The Student Exhibition Center showcased student photo and metal work of all levels in a biennial exhibit, curated from their final portfolios within a wide range of courses.
This exhibition always differs a bit from those that came before. “The students and the range of work they are making always makes it a different show,” explains Gwen Walstrand, Faculty Area Coordinator and photography professor for the Art + Design Department. With each photography course, students have the opportunity to chose their own focus for a “long-term individualized project,” where they expand upon their selected topics and create a body of work as a result. “They choose wildly different things to pursue, but most photographic projects express some aspect of being human,” shares Gwen, “The specifics of photography and their own interests allow the work within those broad categories to become very personalized and potentially more meaningful because of those specifics.”
Student Sinjin Delmore sought out and found meaning throughout his photographic process. “Through this project I have learned a lot about my own mental health and began to process those past traumas,” shares Sinjin. His project focuses upon mental health, trauma, and abuse, presented as self-portraiture. “This project has taught me about photography in a lot of ways,” Sinjin says, “Throughout the process […], I have had a lot of time to think about the medium and how the ideas of subjectivity and objectivity are arbitrary and unhelpful.” He has not only sharpened his photography skills, but also discovered the impact of vulnerability and the significance it holds when shared in artwork. “I’ve also learned that telling your own story can help others, and just because it is the experiences of one person, other people relate to those experiences in a deep way. And that is powerful,” shares Sinjin.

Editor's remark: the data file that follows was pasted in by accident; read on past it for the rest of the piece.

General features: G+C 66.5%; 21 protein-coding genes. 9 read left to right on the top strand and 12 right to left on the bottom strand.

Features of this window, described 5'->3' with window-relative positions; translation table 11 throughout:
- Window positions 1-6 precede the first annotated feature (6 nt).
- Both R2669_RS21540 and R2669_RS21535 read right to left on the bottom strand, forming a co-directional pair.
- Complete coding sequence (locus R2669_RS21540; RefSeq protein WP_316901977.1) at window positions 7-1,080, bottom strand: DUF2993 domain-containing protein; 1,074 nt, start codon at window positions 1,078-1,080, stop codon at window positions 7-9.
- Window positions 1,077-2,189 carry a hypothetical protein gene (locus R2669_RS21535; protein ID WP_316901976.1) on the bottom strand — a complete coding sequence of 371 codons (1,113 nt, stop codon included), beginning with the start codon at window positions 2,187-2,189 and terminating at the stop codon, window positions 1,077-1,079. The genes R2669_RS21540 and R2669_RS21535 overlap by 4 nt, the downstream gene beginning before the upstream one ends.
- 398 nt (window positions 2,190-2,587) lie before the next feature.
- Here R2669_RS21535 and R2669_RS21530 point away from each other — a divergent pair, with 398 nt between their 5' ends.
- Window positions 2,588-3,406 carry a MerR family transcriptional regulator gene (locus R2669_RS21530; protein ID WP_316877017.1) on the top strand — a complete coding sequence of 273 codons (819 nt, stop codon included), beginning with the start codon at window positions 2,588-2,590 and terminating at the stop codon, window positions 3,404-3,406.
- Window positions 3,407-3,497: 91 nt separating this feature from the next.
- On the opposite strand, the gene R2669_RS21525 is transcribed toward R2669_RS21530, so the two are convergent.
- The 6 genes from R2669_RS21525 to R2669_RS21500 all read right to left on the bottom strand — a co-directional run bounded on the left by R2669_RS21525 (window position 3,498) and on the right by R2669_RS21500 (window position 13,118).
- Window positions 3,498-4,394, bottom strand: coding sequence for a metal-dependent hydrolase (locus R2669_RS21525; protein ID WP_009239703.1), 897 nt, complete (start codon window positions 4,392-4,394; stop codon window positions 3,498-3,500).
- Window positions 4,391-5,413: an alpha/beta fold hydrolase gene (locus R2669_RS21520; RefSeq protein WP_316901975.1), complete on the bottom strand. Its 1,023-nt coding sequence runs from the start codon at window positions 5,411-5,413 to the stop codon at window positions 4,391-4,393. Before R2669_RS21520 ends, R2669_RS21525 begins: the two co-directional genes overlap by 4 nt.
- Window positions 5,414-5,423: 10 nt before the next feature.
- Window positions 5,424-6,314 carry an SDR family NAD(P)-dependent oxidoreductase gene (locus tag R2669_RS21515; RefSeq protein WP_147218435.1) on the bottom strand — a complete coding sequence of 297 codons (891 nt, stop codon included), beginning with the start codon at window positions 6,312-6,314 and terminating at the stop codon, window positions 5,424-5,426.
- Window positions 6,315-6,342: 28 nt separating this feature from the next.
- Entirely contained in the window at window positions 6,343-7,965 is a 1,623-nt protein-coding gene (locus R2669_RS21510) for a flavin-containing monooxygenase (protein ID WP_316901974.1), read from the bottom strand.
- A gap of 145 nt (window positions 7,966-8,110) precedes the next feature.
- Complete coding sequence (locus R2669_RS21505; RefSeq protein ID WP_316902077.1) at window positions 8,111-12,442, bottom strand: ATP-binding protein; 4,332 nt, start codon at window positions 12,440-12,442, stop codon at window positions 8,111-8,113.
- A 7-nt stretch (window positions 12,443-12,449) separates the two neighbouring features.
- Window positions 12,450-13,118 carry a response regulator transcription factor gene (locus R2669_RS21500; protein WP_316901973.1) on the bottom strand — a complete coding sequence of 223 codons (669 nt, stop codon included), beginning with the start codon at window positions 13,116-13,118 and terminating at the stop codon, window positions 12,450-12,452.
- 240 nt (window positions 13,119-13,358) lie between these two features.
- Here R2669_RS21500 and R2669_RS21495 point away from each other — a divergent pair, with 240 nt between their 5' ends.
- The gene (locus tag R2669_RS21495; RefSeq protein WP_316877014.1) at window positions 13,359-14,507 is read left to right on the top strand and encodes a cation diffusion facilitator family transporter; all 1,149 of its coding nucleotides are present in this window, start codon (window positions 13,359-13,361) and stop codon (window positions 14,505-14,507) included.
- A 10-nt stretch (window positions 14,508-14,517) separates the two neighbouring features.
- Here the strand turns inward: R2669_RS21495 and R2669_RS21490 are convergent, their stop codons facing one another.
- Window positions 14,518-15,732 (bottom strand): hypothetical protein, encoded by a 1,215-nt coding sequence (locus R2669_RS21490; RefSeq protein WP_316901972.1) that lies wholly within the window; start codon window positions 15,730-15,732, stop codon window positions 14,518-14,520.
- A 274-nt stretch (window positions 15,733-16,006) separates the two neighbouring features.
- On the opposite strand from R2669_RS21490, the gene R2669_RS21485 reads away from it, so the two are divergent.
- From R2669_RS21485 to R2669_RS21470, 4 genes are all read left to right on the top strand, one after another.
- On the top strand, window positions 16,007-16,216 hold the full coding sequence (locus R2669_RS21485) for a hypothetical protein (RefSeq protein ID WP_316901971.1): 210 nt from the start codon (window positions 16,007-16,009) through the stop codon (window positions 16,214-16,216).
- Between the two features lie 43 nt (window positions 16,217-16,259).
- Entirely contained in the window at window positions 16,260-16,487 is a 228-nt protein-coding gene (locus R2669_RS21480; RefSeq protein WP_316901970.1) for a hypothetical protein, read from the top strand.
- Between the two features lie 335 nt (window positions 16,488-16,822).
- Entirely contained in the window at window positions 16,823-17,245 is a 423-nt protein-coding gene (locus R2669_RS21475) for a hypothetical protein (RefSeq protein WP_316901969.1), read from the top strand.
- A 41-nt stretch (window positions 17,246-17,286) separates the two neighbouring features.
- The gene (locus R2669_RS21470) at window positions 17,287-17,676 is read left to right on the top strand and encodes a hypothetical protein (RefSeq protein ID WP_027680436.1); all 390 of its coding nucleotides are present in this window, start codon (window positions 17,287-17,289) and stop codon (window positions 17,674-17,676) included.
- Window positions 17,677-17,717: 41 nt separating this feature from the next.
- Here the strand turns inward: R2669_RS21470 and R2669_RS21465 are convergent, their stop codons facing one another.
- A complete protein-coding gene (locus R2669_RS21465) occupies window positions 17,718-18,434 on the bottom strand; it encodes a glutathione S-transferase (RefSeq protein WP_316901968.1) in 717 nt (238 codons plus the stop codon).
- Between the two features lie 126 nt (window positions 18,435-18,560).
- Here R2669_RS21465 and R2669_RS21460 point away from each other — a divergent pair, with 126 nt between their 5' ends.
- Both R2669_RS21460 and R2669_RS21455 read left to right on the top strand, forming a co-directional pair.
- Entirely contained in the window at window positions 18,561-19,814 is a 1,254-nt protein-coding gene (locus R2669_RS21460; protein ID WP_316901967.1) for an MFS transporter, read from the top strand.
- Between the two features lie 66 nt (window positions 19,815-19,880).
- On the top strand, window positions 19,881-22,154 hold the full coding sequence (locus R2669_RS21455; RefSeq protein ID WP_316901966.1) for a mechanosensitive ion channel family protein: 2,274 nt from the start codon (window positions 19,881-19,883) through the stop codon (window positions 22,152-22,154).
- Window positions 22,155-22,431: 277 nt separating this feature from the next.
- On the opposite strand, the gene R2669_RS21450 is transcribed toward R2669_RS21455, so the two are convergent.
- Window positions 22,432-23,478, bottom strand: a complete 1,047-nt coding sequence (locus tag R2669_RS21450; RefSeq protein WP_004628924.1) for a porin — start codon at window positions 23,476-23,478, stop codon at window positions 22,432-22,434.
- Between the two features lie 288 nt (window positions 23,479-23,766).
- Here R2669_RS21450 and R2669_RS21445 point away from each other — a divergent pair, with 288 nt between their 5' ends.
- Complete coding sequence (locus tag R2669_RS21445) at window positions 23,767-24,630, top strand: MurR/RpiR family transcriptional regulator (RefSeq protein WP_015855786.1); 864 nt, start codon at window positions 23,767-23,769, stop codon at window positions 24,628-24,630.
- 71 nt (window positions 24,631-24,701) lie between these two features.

Illustrating the breadth of options and approaches for these long-term individualized photo projects, student Jaylen Early is presenting a selection of photos surrounding dreams and the unique sensory details within them. “By my use of optical illusions and camera techniques, I distort the images to portray these sensory dreamlike feelings,” she explains, “While creating this project I have experimented with not only technical elements, but I’ve also pushed myself conceptually and emotionally to dig deeper.”
The act of exhibiting is important for students in that they are not only gaining experience through creating a cohesive body of work, but also by understanding the communicative power of their work as it relates to audiences beyond the classroom. “I think there’s also so much for students to learn about one another’s work, so seeing the show can allow for new ideas and understandings through others’ work,” shares Gwen, “There’s also a strong sense of accomplishment when a project is completed and some results from it are tangible and shared with others.”
The exhibition was on view at the Student Exposition Center February 24-March 9.
Students with work in the exhibition: Kate Burch, Daniel Curtis, Alicia Herman, Andrew Kelch, Jalen Lee, Christina Matherly, Hannah O’Neil, Taylor Ross, Bailey Schuldt, Leigh Stracener, Ashton Chowning, Victoria Frizell, Erin Hillery, Jasmine Hutton, Kaitlyn Mefferd, Philip Muir, Tyler Nitcher, Erin Olson, Sinjin Delmore, Samuel Schacht, Brianna Miller, Nicole Brunette, Jordan Haddock, Lillian Kanagawa, Makayla Martin, Angelina Navarro, Madeline Netzer, Emma Renfroe, Samuel Stile, Erin Hainline, Naysa Adams, Jalin Anderson, Andrea Collazos, Nicholas Miller, Jo Nielsen, Michail Ratcliff, Katherine Ter Kuile, Trang Vu, Ashton Chowning, Greta Cross, Jaylen Early, Victoria Frizell, Brianna Miller, Erin Olson, Hannah Sparks, Leah Stiefermann, and Bailey Wilhelm.